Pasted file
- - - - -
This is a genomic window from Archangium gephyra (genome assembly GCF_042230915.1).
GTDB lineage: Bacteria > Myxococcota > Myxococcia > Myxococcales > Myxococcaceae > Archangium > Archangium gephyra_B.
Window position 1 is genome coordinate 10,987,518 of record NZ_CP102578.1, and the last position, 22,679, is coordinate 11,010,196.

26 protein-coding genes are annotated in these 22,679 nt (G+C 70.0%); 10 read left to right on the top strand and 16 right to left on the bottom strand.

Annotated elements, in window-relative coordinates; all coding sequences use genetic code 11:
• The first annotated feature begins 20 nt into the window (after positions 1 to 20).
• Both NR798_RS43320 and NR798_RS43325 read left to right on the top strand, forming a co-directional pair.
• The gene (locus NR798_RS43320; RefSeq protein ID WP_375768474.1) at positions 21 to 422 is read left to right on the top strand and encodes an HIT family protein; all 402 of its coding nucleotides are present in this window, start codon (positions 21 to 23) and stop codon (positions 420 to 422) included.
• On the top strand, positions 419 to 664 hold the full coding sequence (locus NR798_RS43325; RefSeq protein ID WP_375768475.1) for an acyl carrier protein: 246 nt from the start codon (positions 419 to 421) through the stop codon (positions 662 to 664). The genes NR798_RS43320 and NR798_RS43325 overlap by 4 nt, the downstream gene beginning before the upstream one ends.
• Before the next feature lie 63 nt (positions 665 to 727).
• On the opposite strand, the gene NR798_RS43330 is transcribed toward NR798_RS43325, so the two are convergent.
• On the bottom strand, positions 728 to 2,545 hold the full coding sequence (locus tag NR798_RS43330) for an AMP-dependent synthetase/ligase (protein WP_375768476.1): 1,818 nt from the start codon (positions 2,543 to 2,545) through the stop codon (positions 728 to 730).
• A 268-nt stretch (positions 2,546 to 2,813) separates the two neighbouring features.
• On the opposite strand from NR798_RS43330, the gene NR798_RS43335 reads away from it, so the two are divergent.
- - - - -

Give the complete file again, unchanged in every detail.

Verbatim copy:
This is a genomic window from Archangium gephyra (genome assembly GCF_042230915.1).
GTDB lineage: Bacteria > Myxococcota > Myxococcia > Myxococcales > Myxococcaceae > Archangium > Archangium gephyra_B.
Window position 1 is genome coordinate 10,987,518 of record NZ_CP102578.1, and the last position, 22,679, is coordinate 11,010,196.

26 protein-coding genes are annotated in these 22,679 nt (G+C 70.0%); 10 read left to right on the top strand and 16 right to left on the bottom strand.

Annotated elements, in window-relative coordinates; all coding sequences use genetic code 11:
• The first annotated feature begins 20 nt into the window (after positions 1 to 20).
• Both NR798_RS43320 and NR798_RS43325 read left to right on the top strand, forming a co-directional pair.
• The gene (locus NR798_RS43320; RefSeq protein ID WP_375768474.1) at positions 21 to 422 is read left to right on the top strand and encodes an HIT family protein; all 402 of its coding nucleotides are present in this window, start codon (positions 21 to 23) and stop codon (positions 420 to 422) included.
• On the top strand, positions 419 to 664 hold the full coding sequence (locus NR798_RS43325; RefSeq protein ID WP_375768475.1) for an acyl carrier protein: 246 nt from the start codon (positions 419 to 421) through the stop codon (positions 662 to 664). The genes NR798_RS43320 and NR798_RS43325 overlap by 4 nt, the downstream gene beginning before the upstream one ends.
• Before the next feature lie 63 nt (positions 665 to 727).
• On the opposite strand, the gene NR798_RS43330 is transcribed toward NR798_RS43325, so the two are convergent.
• On the bottom strand, positions 728 to 2,545 hold the full coding sequence (locus tag NR798_RS43330) for an AMP-dependent synthetase/ligase (protein WP_375768476.1): 1,818 nt from the start codon (positions 2,543 to 2,545) through the stop codon (positions 728 to 730).
• A 268-nt stretch (positions 2,546 to 2,813) separates the two neighbouring features.
• On the opposite strand from NR798_RS43330, the gene NR798_RS43335 reads away from it, so the two are divergent.